• Were there other cars blocking you in preventing you from moving your car?
    • This happens occasionally
  • Was your car operable?
    • A dead battery or flat tire could have made it impossible to move until fixed.
  • Did the sweeper come by already?
    • Some cities allow you to park on the street after the sweeper has passed even if its still within the time window.
  • What does say about sweeping and enforcement on the city’s website?
    • Website information may be out of date
  • Is this your first ticket?
    • The review board may be more lenient if it’s your first infraction.
  • Any Covid related issues? Were you sick? Take care of a sick family member?
    • You might get some leeway if you were quarantining for your illness.
  • Take pictures to prove what you’re saying is true.

These may help strengthen your case more than just saying “I forgot.”

Remember there’s a human reviewing your appeal. Be polite and give them a good reason to overturn your citation.

3. Hire Do Not Pay

Do Not Pay is a paid service that will dispute parking tickets for you. They claim to operate in every city and specialize in reducing or eliminating fines.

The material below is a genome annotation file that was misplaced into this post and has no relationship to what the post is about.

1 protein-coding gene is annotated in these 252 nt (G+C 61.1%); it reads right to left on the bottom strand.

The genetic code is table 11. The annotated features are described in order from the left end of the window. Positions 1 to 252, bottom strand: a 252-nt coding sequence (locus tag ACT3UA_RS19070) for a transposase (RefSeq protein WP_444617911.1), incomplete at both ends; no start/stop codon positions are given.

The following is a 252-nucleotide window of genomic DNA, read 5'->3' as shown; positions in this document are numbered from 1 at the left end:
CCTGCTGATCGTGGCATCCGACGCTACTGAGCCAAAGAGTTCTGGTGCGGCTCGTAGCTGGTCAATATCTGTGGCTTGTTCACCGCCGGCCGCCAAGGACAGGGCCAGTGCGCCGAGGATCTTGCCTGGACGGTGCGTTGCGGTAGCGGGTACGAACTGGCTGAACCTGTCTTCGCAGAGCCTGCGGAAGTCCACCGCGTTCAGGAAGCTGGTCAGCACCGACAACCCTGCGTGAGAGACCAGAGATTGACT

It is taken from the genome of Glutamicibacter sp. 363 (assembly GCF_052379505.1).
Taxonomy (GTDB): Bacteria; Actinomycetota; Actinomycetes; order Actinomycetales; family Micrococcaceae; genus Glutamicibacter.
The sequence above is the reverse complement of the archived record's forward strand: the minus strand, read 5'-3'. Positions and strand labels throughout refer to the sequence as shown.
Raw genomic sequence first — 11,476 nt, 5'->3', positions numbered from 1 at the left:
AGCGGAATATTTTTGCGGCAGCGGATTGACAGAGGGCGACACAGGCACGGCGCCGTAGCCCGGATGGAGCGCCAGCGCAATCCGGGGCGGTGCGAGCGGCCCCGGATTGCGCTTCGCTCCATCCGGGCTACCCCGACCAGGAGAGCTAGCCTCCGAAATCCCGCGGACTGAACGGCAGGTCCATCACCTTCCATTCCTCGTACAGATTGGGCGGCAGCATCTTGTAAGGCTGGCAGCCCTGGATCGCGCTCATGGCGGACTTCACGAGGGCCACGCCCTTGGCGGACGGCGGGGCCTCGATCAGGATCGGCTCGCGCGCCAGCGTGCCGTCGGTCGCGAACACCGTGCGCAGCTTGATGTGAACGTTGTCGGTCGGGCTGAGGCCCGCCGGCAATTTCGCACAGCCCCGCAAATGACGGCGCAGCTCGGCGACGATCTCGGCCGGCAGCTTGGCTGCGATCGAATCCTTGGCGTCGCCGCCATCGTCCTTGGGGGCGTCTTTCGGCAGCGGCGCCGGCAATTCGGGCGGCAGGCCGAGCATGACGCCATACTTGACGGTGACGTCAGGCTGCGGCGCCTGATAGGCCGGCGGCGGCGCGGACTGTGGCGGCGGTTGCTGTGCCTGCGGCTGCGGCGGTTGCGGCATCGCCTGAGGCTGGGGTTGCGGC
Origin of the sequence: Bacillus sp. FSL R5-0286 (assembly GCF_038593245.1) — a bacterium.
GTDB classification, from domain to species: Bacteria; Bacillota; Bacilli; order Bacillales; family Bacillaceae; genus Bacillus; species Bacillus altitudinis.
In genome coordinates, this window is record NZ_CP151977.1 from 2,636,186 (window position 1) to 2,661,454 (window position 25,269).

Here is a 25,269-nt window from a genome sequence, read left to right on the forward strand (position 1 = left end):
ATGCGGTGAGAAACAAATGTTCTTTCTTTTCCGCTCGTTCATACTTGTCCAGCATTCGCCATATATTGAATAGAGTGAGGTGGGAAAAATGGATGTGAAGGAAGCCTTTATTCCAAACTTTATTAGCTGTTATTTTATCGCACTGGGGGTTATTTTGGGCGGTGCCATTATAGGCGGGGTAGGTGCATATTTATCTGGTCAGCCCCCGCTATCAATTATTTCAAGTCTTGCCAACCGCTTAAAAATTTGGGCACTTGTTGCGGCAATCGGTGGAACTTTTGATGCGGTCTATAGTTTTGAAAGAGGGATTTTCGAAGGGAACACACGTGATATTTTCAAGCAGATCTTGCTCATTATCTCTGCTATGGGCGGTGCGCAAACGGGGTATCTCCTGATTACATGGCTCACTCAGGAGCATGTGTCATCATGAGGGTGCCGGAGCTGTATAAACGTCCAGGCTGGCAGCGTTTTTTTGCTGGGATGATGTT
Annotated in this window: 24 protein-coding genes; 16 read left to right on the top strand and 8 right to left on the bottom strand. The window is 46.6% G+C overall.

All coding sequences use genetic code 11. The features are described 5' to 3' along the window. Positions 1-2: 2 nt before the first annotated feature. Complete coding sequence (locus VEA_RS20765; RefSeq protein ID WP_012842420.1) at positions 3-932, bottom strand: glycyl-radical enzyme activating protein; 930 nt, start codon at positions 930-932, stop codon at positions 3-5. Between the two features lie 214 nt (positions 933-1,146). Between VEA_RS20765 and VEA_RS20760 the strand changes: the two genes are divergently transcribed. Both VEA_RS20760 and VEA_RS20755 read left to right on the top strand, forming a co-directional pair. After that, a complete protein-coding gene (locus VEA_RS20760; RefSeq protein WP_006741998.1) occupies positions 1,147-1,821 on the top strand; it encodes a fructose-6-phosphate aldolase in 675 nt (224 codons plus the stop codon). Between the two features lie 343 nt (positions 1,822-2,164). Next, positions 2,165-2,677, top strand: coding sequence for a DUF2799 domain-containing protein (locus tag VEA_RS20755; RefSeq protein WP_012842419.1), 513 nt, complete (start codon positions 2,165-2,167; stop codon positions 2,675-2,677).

They call themselves “the world’s first robot lawyer.”

This might be a good option for you if you don’t want to contest the sweeping ticket yourself (which can take some time).

4. Hire an Attorney

My attorney told me to say this 🙂

Hiring an attorney might be your best chance of winning your appeal. If you have multiple tickets you’re contesting so they can fight them on your behalf.

But the average parking ticket fine is from $25-$75 and attorneys often charge much more than that.

So it might not make sense financially to pay hundreds to an attorney to fight your ticket to save $70 for your ticket.

5. Don’t get a ticket in the first place

The only guaranteed way to get out of a street sweeping citation is to not get one in the first place.

Here’s a few ways to avoid ever getting a sweeping ticket in the first place…

Sign up for SweeperAlarm.com

SweeperAlarm.com lets you enter the street sweeping day and time for your street and they’ll send you text reminders.

The app is still in beta but still pretty cool. Give it a try. All you need is a cellphone number to sign up.

Set an alarm on your phone